{
            if (env.IsDevelopment())
            {
                app.UseDeveloperExceptionPage();
                app.UseSwagger();
                app.UseSwaggerUI(c => c.SwaggerEndpoint("/swagger/v1/swagger.json", "api v1"));
            }

            app.UseHttpsRedirection();

            app.UseRouting();

            app.UseAuthorization();

            app.UseEndpoints(endpoints => { endpoints.MapControllers(); });
        }
    }
}

With all this grunt work taken care of we can now start coding! lets create our first end point. In this quick example, we will start developing a hypothetical Headless CMS Rest API, we will just simply create an initial endpoint to retrieve a Blog post by passing an Id.

If you want to reduce the amount of grunt work in the future, take a look at How to create project templates in .net core, because I walk you through the process of creating a reusable project template in .net core and the side bonus, I use the APi Endpoints project a template and provide a re-usable template!

This will be just enough the illustrate the basics of Ardalis API Endpoints. So lets get started developing our first Get Endpoint.

The first step is to create a folder to store all your endpoints. It seems the convention for this is call your folder “Endpoints” but I have seem some people/teams call them either one of the following :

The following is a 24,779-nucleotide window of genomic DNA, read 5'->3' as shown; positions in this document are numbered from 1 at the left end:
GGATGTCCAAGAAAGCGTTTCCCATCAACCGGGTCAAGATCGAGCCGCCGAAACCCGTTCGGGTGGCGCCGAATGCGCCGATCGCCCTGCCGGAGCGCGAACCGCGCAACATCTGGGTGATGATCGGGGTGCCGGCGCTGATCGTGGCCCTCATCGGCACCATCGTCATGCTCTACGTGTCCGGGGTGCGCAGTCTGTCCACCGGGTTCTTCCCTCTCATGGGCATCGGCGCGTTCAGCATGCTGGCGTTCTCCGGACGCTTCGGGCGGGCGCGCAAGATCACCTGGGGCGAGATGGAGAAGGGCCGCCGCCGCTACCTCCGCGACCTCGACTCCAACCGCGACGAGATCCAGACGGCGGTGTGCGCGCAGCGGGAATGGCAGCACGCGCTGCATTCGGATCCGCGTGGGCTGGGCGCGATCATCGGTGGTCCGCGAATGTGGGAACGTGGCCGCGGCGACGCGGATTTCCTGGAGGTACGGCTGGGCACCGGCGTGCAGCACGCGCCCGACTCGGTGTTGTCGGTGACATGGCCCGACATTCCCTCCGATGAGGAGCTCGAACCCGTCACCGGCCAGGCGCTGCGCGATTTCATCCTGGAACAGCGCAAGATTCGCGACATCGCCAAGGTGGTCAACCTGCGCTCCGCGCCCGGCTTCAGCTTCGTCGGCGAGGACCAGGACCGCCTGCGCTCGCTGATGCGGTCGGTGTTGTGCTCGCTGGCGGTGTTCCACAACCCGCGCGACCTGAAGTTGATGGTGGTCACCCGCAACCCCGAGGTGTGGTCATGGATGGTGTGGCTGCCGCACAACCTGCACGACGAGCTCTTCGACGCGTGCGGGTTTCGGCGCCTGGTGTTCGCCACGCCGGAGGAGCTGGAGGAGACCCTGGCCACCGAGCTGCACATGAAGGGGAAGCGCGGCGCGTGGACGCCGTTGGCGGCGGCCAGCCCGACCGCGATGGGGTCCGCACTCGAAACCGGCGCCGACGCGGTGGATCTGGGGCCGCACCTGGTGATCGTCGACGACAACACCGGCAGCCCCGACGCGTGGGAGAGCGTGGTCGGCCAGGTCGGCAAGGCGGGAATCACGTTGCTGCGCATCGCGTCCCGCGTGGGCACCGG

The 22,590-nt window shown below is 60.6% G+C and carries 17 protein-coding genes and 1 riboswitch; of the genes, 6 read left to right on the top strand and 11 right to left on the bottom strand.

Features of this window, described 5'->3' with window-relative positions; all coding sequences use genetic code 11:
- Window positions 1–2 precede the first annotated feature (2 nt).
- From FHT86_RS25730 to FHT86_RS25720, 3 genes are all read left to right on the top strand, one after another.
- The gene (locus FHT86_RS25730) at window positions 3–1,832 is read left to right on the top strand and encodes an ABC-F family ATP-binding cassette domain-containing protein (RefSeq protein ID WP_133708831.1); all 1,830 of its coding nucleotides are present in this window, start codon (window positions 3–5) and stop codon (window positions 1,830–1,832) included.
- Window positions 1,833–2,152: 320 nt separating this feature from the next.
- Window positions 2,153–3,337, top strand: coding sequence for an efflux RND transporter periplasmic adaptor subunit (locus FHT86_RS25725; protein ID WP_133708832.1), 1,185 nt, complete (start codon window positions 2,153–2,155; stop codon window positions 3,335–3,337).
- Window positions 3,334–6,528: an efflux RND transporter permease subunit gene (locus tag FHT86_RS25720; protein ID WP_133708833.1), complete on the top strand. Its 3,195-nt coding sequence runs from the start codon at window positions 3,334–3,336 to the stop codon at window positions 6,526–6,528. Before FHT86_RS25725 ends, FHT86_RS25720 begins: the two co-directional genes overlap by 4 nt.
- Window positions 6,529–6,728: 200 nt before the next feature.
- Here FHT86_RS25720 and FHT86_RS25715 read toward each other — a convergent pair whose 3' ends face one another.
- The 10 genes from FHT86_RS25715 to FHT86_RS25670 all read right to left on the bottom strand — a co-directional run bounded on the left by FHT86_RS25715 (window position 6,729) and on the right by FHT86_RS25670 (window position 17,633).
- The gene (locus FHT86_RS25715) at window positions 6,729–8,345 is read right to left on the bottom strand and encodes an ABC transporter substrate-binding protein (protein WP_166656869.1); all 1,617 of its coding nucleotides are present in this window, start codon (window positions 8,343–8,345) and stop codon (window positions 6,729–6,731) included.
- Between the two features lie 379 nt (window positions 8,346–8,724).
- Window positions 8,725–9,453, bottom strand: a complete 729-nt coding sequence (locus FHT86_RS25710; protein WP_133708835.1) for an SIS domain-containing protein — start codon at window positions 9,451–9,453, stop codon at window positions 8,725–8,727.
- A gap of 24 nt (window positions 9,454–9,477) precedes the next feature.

• Enpoints
  • Activities
  • Resources
  • API

for the purpose of this article, and for brevity I am simply going to call them “Endpoints” , then I usually create another folder under neath for my specific routes. In this case, we’ll start with Article

We now create our first Endpoint File, personally I like to name my files after the REST function they are going to fulfill i.e. Get, Post, Put, Patch, Delete. Although this isn’t a hard and fast rule, it just helps me to focus and quickly tell what the goal and purpose of the class at a glance in the project explorer.

The primary purpose my Endpoint is to provide JSON Response Object which will contain a Blog Post and and we’ll Request this by providing some parameters. In this example we will be providing 2 route parameters.

So we need to create Request and Response objects. There appears to be different conventions about where to store these files, but the one that makes sense to me and the one I like to use is actually create them in sub folders under my area of concern endpoint. However, I have also seen and done myself is create folders in my Project root for Requests and Responses. Alternatively I have also extracted these out to their own sub projects. This can be entirely up to you and what makes sense for your project.

Then I create the respective Classes.

Article Request object

The article request object is initially going to contain 2 Parameters. Which will be used to provide the details of the article we would like to get. In our example we will query the Article by Id and Category, which will be provided in the Url Route.